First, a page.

Intermittent Intervals for Threshold/VO2 Development

I’ve been trying intermittent high-intensity intervals (30/15s; 40/20s, etc) at a lower than all-out intensity to replace steady 5x5s or 4x8s.
Honestly, I do them because as an adult with ADHD, it’s really challenging to hold my attention for eight minutes!!
I do the hard part at a few percent over my target. For example, if I’m targeting threshold work, I work a few watts over the usual range.
My concern is that the intermittent part of the effort decreases the effectiveness of the threshold adaptations.
Any thoughts?

Get yourself a tool to keep your focus.
That could a bike computer, watch, app or human coach.

The difference in adaption between the two approaches has been researched, but not necessarily in a group that compares to your fitness level.
So just give it a try for a few weeks and see what happens. The learning experience is worth a lot.
And you don’t have to be afraid that your VO2max or FTP will drop 50%.


@SimpleEndurance, what kind of wattage or % are you targeting for your rest periods of 15, 20 sec, etc. when you come off the high-intensity portion?

Hi Ryan,
That’s a really good question. I was doing them by just turning the pedals over with recovery or about 50 to 60 percent of FTP. Otherwise, they’d be kind of like over/unders.
My thought centers on whether doing these about 105 percent works for building FTP power. Does the short rest “negate” the adaptation effects?
We do them at 120-130 percent and that works to build anaerobic capacity, correct? So does the same hold for threshold power?

Thanks @SimpleEndurance, for the clarification. I took a look back at some of my 30/30 sessions over the seasons to see how closely they relate to what you’re describing. By the way, I totally get what your saying in your original post about holding attention for 8 minutes, so I historically had a tendency to approach threshold intervals from a similar perspective.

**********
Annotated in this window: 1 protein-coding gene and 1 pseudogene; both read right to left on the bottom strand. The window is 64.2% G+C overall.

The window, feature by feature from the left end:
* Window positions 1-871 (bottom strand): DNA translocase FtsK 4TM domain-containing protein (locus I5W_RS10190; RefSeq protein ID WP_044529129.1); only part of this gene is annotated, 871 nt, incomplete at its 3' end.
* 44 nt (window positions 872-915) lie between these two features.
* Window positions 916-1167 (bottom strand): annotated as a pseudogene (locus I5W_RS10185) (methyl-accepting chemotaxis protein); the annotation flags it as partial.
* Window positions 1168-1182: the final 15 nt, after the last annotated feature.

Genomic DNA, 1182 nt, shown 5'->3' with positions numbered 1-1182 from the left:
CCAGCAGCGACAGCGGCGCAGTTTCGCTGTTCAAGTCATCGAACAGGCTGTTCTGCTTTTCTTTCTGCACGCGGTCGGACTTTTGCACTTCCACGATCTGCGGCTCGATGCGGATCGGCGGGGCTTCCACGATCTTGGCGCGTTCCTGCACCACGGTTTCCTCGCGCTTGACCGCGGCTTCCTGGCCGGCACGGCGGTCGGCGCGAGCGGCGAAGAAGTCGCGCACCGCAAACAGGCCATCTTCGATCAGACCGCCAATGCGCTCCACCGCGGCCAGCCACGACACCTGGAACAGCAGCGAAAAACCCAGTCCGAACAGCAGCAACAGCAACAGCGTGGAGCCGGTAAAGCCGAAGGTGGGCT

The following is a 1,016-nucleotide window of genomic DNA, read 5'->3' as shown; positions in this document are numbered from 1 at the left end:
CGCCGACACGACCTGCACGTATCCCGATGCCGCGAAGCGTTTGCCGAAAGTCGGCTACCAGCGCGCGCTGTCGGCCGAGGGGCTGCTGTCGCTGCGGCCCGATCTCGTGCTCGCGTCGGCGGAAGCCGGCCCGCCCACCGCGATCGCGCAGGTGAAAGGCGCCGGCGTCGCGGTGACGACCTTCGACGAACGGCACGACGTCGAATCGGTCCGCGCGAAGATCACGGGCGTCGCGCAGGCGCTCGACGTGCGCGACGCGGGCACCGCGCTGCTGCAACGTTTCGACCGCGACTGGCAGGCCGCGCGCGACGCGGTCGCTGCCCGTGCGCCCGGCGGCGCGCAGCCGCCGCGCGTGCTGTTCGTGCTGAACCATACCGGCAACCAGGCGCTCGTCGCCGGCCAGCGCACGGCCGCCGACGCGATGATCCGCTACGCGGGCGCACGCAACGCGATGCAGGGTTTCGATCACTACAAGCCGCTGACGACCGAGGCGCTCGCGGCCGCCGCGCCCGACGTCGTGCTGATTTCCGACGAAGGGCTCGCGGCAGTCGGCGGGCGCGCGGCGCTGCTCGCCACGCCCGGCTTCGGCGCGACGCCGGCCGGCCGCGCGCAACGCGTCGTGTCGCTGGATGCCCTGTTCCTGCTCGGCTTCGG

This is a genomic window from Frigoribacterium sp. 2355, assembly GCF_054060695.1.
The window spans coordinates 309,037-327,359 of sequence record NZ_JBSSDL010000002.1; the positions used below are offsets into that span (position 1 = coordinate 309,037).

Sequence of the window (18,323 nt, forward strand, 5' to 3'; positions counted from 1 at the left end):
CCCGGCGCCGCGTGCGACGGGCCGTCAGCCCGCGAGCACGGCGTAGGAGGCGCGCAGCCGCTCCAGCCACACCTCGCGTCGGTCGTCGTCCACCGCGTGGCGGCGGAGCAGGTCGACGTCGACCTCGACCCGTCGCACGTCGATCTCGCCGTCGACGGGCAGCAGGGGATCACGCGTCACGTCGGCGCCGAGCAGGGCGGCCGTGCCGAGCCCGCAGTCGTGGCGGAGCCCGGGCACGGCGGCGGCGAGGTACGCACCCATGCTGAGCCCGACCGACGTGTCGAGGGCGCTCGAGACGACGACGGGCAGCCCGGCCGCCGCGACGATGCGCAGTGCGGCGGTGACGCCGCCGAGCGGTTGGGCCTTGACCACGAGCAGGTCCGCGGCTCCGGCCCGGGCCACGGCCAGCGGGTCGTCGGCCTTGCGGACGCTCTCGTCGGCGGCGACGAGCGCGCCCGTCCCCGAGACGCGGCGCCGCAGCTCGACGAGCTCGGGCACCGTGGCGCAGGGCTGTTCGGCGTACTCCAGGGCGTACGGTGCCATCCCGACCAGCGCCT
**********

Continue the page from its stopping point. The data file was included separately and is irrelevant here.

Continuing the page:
Not exactly the same as your 30/15 or 40/20s, but in many of my sessions I would do 30/30. Even with 10-15s additional rest, it still worked to stay around threshold on average. I would hit around 85-92% of HRmax, 104% FTP, and average HR for the entire set is about 96% HR threshold. The difference among 90-100% FTP, 105% FTP, and 120-130% FTP is W’ balance. How much you tap into that will affect the rest the body needs. As you increase the intensity, it’s going to take somewhat less time to realize the benefits paired with more recovery, so this would be an approach I might save for closer to a competition or the season. Leading up to that point, I would aim to keep your effort just below FTP to maintain as much strain as possible on the aerobic system. If you do go with an over/under approach, I would just try to minimize the change in power necessary while keeping HR as steady as possible in that sub-threshold range. (e.g., 30s @104% // 15s @89% FTP)

From personal experience, I’ve realized positive gains from the 30/30 type of approach, but those gains were shorter lived. When I was able to be steady with the efforts, the gains were longer lasting. So I’m not sure that I’d say that short rest necessarily “negates” the adaptation effects; just that those effects may be “different.” Still positive, but different.

I hope that’s helpful!